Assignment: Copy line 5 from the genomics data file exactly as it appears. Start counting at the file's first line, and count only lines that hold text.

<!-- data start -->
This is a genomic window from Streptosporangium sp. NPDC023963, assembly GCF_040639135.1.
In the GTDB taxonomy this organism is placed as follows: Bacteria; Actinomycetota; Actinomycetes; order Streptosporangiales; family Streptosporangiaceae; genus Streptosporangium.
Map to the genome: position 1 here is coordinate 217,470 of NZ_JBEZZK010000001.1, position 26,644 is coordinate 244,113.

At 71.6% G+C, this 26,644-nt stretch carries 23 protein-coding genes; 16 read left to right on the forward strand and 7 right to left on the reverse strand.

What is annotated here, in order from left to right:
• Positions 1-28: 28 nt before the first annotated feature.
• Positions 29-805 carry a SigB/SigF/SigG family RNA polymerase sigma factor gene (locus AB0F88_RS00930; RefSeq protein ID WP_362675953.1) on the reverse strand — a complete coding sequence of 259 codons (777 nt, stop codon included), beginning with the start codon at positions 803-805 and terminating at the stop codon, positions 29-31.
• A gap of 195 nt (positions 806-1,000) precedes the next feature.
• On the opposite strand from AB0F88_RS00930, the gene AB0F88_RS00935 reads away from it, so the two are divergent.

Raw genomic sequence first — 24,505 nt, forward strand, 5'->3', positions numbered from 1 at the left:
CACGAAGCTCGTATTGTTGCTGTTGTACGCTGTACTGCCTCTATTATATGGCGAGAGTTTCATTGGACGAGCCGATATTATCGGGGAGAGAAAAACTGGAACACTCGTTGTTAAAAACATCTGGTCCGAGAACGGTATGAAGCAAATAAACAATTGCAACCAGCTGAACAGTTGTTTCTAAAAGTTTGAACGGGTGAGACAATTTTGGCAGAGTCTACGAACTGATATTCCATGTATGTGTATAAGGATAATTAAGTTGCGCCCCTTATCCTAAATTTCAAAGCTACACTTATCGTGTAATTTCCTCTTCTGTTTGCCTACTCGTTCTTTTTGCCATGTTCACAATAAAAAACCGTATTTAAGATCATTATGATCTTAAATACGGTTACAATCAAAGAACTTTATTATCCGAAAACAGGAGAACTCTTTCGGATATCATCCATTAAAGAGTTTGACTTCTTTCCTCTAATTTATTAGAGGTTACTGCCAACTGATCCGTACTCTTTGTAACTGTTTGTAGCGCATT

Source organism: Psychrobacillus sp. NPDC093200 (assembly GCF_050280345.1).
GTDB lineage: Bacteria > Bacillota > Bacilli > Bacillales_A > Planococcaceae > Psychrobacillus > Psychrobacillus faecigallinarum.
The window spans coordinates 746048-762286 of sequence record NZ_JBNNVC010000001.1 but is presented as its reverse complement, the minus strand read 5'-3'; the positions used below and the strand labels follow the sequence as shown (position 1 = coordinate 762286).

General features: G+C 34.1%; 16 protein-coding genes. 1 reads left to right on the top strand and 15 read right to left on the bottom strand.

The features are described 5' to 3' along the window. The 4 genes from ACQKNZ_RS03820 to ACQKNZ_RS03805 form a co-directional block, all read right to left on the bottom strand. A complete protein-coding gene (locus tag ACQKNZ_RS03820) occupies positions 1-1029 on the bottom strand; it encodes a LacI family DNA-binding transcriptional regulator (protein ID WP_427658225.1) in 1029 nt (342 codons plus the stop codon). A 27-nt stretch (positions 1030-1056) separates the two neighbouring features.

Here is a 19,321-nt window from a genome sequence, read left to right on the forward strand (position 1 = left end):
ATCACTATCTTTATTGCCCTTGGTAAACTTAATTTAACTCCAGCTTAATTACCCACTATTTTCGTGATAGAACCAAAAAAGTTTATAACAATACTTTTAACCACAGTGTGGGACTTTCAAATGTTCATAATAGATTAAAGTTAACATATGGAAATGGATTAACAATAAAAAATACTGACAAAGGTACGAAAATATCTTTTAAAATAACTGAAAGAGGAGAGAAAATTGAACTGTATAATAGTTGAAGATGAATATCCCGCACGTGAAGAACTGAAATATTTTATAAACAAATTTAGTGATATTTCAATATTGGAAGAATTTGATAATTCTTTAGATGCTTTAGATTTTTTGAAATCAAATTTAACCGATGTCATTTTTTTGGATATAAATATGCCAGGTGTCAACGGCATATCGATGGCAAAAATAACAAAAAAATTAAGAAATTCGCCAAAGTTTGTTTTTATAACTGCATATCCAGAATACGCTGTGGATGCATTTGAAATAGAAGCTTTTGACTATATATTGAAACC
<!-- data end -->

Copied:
What is annotated here, in order from left to right: